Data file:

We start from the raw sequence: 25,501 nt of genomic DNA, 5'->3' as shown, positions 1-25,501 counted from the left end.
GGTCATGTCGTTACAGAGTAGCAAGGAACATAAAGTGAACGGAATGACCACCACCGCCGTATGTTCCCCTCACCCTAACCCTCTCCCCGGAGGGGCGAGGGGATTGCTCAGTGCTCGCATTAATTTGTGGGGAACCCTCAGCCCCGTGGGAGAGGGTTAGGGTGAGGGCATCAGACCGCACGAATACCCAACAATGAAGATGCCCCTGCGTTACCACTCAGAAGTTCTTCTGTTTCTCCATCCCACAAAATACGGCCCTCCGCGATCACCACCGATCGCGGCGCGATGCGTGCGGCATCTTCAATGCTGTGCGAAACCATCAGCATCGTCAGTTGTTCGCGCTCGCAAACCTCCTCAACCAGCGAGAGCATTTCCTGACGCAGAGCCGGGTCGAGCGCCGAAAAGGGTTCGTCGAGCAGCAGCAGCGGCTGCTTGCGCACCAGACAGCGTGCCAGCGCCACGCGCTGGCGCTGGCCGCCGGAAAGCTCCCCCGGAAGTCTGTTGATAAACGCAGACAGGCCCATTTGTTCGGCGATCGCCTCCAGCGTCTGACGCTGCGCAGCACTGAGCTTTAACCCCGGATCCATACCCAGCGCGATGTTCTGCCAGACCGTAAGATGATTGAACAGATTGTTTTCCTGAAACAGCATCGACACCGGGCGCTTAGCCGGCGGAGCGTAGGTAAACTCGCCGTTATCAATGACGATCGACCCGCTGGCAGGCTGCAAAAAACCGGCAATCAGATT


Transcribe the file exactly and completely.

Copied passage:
We start from the raw sequence: 25,501 nt of genomic DNA, 5'->3' as shown, positions 1-25,501 counted from the left end.
GGTCATGTCGTTACAGAGTAGCAAGGAACATAAAGTGAACGGAATGACCACCACCGCCGTATGTTCCCCTCACCCTAACCCTCTCCCCGGAGGGGCGAGGGGATTGCTCAGTGCTCGCATTAATTTGTGGGGAACCCTCAGCCCCGTGGGAGAGGGTTAGGGTGAGGGCATCAGACCGCACGAATACCCAACAATGAAGATGCCCCTGCGTTACCACTCAGAAGTTCTTCTGTTTCTCCATCCCACAAAATACGGCCCTCCGCGATCACCACCGATCGCGGCGCGATGCGTGCGGCATCTTCAATGCTGTGCGAAACCATCAGCATCGTCAGTTGTTCGCGCTCGCAAACCTCCTCAACCAGCGAGAGCATTTCCTGACGCAGAGCCGGGTCGAGCGCCGAAAAGGGTTCGTCGAGCAGCAGCAGCGGCTGCTTGCGCACCAGACAGCGTGCCAGCGCCACGCGCTGGCGCTGGCCGCCGGAAAGCTCCCCCGGAAGTCTGTTGATAAACGCAGACAGGCCCATTTGTTCGGCGATCGCCTCCAGCGTCTGACGCTGCGCAGCACTGAGCTTTAACCCCGGATCCATACCCAGCGCGATGTTCTGCCAGACCGTAAGATGATTGAACAGATTGTTTTCCTGAAACAGCATCGACACCGGGCGCTTAGCCGGCGGAGCGTAGGTAAACTCGCCGTTATCAATGACGATCGACCCGCTGGCAGGCTGCAAAAAACCGGCAATCAGATT